What if the wrong venue is inscribed within the Notary certificate? What do you do? There are several things you can legally do. You can take a loose certificate, staple it to the document, inscribe the correct venue, and then complete the rest of the form. Or, you can cross-out the incorrect county, initial, and write in the correct county name on the original certificate. The third solution is to notarize the document twice: once with the existing certificate and then a second time with new certificate (two journal entrees necessary in this case) in hopes that one of the two will be accepted by the document custodian. It’s complicated. But, what the law says is acceptable and what the document custodian will accept are often based on two entirely different standards.

.

Point (27) Deterring Fraud
Notary Fraud is a serious issue. Fortunately, it doesn’t happen very often. But, it did happen to me. Luckily, due to my prudent practices, I was able to use three pieces of evidence to prove that a particular notarization was indeed done fraudulently. After investigation, we learned that the fraudulent notarization happened to have been done by a crooked Title Officer’s secretary!

.

What Constitutes Notary fraud?
There are many types of Notary fraud. Here are a few.

(1) If a signer falsifies an identification document, that would be fraudulent.

(2) If a Notary puts an incorrect date on a notarization on purpose, that would be fraudulent.

(3) If someone uses a Notary’s seal who is not the rightful owner of that seal, that is fraud.

(4) If a signer signs someone else’s name and has that signature notarized, that would be fraud.

(5) If a Notary or anyone else purposely attaches a Notary certificate to a document it is not associated with, that is fraud.

(6) Swapping pages on a document after it has been notarized is fraudulent.

(7) Using an expired Notary Seal is fraud.

.

Here are Some Ways to Deter Fraud:

(1) Use an embosser as a secondary seal for all pages of all documents notarized.

(2) Avoid leaving any blanks in notarized documents as those could be filled in after the fact.

(3) Staple Notary certificates to the documents they are associated with.

(4) Take thumbprints in your journal for all notarizations just in case the signer’s ID is forged.

(5) Be thorough when you fill out the additional information sections in an Acknowledgment certificate.

(6) Be sure to indicate how many pages are in the document.

(7) Be sure to indicate the name of the signer, and their capacity if applicable.

(8) Be sure to indicate the document date to better identify it.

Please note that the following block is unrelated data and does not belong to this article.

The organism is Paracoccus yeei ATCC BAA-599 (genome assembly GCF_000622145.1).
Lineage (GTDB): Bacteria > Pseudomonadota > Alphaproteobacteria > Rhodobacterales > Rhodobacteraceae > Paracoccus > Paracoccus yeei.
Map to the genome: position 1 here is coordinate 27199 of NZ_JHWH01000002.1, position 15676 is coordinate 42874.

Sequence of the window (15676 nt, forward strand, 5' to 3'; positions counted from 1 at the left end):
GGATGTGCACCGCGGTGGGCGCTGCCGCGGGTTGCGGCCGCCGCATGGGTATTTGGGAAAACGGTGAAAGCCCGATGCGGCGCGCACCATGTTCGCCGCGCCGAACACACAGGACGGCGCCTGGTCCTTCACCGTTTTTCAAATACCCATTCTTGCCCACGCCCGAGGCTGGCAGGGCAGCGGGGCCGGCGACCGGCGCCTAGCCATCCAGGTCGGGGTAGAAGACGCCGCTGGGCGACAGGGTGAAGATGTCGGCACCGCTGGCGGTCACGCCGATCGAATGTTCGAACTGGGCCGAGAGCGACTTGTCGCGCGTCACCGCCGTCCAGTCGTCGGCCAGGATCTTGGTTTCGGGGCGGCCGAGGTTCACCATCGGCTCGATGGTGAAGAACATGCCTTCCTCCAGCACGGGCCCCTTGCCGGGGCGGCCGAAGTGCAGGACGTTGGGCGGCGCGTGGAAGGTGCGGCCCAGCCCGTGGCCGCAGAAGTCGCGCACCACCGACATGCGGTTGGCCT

(9) Be sure to indicate the name of the document.

.

Additional Optional Information for Acknowledgments?
Acknowledgment certificates have room for the document name, document date, and number of pages among other information. This information helps to identify which document it is associated with. Since Title likes to dismantle stapled documents which is a very questionable practice, you need to make sure they know which Acknowledgment goes with which document.

.

There are Three Reasons why this Additional Optional Information Should be Required.

(a) If the certificate is accidentally removed from the document, it will be clear which document it is associated with. That would help someone who made an honest mistake.

(b) If a fraudulent person wants to re-attach the certificate to another document, he would be deterred by the fact that there will be evidence to show that he fraudulently attached the certificate to the wrong document.

(c) If a fraudulent person re-attaches the certificate to another document, they can easily be caught after the fact if investigated.

.

These reasons are all related, yet all different. You assist the honest re-attaching, you deter fraud, and you catch bad guys when you investigate. Got it?

.

You might also like:

30 Point Course Table of Contents
http://blog.123notary.com/?cat=3442

30 Point Course (28-30) Beneficial Interest, Negligence, E&O
http://blog.123notary.com/?p=14532

Seal Forgery, it happened to me
http://blog.123notary.com/?p=724

Fraud & forgery in the Notary profession
http://blog.123notary.com/?p=2294

What is a venue in a notary certificate?
http://blog.123notary.com/?p=8454

.

Share
>

February 27, 2015

Notarization on the Steve Harvey Show

STEVE: I have a surprise for you. Do you know why we invited you here today?

CAROL: I have no idea, honestly no idea.

STEVE: Well, I’ll give you a hint. Have you ever had anything notarized?

CAROL: No, I can’t think of anything that I’ve ever had notarized.

STEVE: Well think harder. Think fifteen years ago.

CAROL: Hmmm. I’m coming up with a blank.

STEVE: Well, you might not remember this notary, but he remembers you. And he has something of yours that you gave him when he last saw you back in 1994.